As Randolph explained in the Freedom Budget, addressing economic oppression was a task too large for individuals, despite whatever good intentions they might have (Randolph Reference Randolph1966).Footnote 14 In addition, Randolph understood that the federal government had both a cultural and ideological function, noting that “its policies and programs exert the most powerful single influence upon economic performance and social thinking” (Randolph Reference Randolph1966, 2).
However, at our current political juncture, the conditions required for successful antiracist politics, as articulated by King and Randolph, are not being met. In an era of neoliberal capitalism, Black-white alliances are not necessarily predicated upon similar material needs. Additionally, state efforts to secure economic justice for poor and working people are weak. Elites of both parties often frame demands to expand the social welfare state as pollyannaish, fortifying the common-sense interpretation of the United States as a zero-sum society. Consequently, those who allege to be antiracists—namely white individuals—are expected to “give up” their privilege, lest they be deemed hypocritical. All of this is transpiring while many, particularly in the PMC, have a (real or imagined) “fear of falling,” as Ehrenreich (Reference Ehrenreich1989) once noted. What are the terms of antiracism under these political conditions? It means that current white antiracism, then, is markedly different than during the time of King and Randolph’s writings and must be analyzed in light of these political-economic changes. At our current political moment, Antiracism’s predominant form is racial sympathy rather than political solidarity rooted in similar material interests. And since neoliberal capitalism is necessarily antagonistic towards most working people’s needs—a disproportionate number of whom are Black—its preservation will, as a matter of course, mean that racial inequality will mainly continue unabated. This is the consequence of relying on individuals—rather than the federal government—to rectify a structural issue, racial oppression, as Randolph (Reference Randolph1966) forcefully argued.
Contra to the warnings of Randolph, on July 9, 2020, Betsy Hodges, the former mayor of Minneapolis—the location of George Floyd’s murder—penned an op-ed in the New York Times questioning white liberals’ willingness to make sacrifices on behalf of historically marginalized communities. Hodges (Reference Hodges2020) stated that “white liberals, despite believing we are saying and doing the right things, have resisted the systemic changes our cities have needed for decades.” She also indicted white liberals for “preserving white comfort at the expense of others.” She went on to describe Minneapolis’ politics in zero-sum terms, claiming that white liberals’ preferences for symbolic rather than structural changes to the status quo disadvantage “communities of color” through “the hoarding of advantage by mostly white neighborhoods.” Accordingly, Hodges located the solution to racial inequality in white liberals’ ability to “find ways to make our actions match our beliefs this time around,” rather than settling for symbolic gestures. Thus, in Hodges’s view, the fate of racial equality rests heavily in the hands of the white liberal Americans, an illustration of the privatization of racial responsibility.
There are limitations to such an arrangement. While a growing number of white PMCs may be identifying as liberal and, as a result, aligning themselves with the Democratic Party, the terms of our political-economic order will likely render radical politics unattainable. Given the precarity of even middle-class life, expecting individuals to sacrifice their material assets for principled causes does not seem politically realistic. As Harrison and Bluestone (Reference Harrison and Bluestone1993) state, “few of us will bet our homes, our cars, or our jobs. We are all gamblers to some extent, but we value basic security even more” (175). Simply put, a neoliberal political-economic order that is relentlessly competitive and zero-sum in nature undermines the potentiality of interracial, solidaristic racial politics. As such, any form of progressive politics—antiracist or otherwise—must strike at the core of what Hall and O’Shea (Reference Hall and O’Shea2013) identified as “common-sense neoliberalism” and what Randolph (Reference Randolph1966) described as the “social thinking” of how our society should operate—which is an inherently political question.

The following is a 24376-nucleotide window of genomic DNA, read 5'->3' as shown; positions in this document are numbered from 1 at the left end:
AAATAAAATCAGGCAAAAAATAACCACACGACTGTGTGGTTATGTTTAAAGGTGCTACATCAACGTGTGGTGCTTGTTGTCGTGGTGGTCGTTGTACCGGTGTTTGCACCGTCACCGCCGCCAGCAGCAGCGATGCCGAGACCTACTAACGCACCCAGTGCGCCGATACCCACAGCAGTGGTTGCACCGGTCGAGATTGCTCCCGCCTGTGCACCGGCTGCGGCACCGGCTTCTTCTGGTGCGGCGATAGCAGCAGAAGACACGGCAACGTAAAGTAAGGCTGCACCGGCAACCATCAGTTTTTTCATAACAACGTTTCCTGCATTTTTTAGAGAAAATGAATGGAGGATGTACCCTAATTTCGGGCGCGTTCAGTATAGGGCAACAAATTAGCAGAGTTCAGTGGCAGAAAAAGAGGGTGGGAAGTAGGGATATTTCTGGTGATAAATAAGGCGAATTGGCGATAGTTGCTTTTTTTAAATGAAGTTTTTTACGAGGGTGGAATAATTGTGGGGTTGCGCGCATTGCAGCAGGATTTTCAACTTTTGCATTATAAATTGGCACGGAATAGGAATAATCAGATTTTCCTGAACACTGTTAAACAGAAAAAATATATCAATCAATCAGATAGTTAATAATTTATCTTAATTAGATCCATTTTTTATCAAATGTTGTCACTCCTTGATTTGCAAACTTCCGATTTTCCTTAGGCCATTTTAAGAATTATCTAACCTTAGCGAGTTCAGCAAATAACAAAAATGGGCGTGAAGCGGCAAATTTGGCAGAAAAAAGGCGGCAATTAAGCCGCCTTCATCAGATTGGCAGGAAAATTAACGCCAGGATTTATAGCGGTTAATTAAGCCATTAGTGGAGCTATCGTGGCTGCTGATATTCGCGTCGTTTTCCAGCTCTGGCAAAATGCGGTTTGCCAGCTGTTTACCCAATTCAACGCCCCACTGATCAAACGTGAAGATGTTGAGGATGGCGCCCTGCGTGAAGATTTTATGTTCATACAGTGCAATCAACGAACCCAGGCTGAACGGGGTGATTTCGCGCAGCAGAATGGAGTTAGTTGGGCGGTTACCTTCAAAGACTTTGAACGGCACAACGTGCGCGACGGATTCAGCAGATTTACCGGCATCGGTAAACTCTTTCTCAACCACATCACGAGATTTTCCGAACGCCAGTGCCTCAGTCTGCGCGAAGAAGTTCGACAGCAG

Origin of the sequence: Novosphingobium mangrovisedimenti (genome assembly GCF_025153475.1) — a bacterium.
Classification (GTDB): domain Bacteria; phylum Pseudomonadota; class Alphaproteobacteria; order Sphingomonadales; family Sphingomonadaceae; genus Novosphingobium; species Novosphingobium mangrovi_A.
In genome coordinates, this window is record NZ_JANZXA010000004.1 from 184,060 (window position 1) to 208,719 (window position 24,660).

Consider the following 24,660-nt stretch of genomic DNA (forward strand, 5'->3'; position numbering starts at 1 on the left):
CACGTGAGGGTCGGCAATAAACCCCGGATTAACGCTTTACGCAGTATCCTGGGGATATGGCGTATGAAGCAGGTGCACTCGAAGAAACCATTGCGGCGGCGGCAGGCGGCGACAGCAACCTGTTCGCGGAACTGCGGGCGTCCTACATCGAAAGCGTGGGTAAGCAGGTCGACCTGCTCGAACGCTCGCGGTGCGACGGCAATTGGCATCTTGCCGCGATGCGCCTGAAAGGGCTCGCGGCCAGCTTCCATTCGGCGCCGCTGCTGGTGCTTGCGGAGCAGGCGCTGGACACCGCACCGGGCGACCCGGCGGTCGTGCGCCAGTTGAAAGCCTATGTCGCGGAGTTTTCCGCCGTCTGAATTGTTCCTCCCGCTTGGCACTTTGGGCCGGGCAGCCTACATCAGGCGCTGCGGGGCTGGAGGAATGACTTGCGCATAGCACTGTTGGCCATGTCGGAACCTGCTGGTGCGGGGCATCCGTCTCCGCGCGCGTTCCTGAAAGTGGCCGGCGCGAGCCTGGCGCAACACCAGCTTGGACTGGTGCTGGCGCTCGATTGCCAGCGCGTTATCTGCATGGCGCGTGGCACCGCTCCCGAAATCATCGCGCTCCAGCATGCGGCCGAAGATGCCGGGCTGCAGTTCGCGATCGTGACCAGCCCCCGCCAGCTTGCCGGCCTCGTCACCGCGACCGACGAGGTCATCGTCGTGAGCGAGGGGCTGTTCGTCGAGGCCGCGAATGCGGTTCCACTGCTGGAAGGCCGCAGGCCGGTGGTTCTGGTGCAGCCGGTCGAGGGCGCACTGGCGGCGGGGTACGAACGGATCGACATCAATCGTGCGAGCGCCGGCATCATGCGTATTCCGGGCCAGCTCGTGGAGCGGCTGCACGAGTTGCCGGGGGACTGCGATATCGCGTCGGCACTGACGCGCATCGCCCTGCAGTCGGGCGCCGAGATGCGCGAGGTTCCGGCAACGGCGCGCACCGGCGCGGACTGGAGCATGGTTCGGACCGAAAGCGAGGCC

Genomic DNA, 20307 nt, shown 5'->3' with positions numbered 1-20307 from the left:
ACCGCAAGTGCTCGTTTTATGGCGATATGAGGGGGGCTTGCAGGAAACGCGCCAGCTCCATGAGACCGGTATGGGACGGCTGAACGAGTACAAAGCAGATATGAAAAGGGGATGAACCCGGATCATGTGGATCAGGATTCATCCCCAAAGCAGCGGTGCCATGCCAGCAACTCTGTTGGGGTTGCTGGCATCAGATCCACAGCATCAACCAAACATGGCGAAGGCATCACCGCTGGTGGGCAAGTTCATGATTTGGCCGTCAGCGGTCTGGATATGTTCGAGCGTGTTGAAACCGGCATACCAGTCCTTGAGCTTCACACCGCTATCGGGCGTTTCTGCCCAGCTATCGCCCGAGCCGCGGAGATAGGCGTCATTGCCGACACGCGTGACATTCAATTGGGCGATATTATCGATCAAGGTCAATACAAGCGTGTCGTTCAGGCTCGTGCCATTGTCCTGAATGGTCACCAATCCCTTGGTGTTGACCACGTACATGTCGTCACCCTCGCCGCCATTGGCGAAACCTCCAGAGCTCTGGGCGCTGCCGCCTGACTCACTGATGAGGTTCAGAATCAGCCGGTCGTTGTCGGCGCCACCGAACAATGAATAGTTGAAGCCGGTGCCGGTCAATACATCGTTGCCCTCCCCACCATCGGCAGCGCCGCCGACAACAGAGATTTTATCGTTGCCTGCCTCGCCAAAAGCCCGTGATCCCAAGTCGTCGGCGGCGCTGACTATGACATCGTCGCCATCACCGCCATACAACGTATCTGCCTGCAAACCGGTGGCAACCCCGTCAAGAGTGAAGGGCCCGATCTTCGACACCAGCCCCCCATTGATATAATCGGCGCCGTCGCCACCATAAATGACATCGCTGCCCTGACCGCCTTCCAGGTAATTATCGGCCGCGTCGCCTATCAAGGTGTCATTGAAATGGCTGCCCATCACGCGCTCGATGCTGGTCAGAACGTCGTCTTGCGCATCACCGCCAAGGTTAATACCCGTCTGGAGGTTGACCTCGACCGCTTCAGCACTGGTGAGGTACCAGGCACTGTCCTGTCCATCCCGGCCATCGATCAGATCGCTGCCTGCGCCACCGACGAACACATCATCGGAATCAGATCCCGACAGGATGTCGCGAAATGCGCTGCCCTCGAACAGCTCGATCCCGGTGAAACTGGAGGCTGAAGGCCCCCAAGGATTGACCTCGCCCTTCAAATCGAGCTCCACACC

Some have questioned whether white liberals are genuinely committed to racial equality or if their leftward turn is simply indicative of "expressive” partisan proclivities (Blow Reference Blow2020; Chudy and Jefferson Reference Chudy and Jefferson2021). But whether their antiracist expressions are genuine or performative is neither here nor there.Footnote 15 White PMC’s class interests are often incompatible with the radical demands of the Black Freedom Struggle and, as a result, can serve as a barrier to more substantive change.Footnote 16 For if an alliance is to have “permanence and loyal commitment from various elements,” as King once reminded us, “each of them must have a goal from which it benefits and none must have an outlook in basic conflict with the others” (King, King, and Harding Reference King, King and Harding2010, 159).
What about the white working class? Given the weakening institutional channels that might help cultivate the types of solidaristic politics that King and Randolph outlined, a growing segment of the white working class seems politically and socially out of reach. Thus, absent radical changes to the neoliberal capitalist order that continues apace, if and when white Americans engage in antiracist behavior in the era of Black Lives Matter, it will likely manifest as expressions of racial sympathy rather than material solidarity—a result of the privatization of racial responsibility—despite King and Randolph’s warnings about the limitations of such politics, particularly as it pertains to the success of the Black Freedom Struggle.
The author thanks Candis Watts Smith and John Aldrich of Duke University, as well as participants of the Triangle Intellectual History Seminar for their very detailed feedback on earlier drafts of this manuscript. He is also grateful for the very generative comments offered by each of the reviewers during the revision process. But above all, the author would like to thank Martin Luther King, Jr. and A. Philip Randolph for fighting tirelessly for Black freedom and justice for working people everywhere.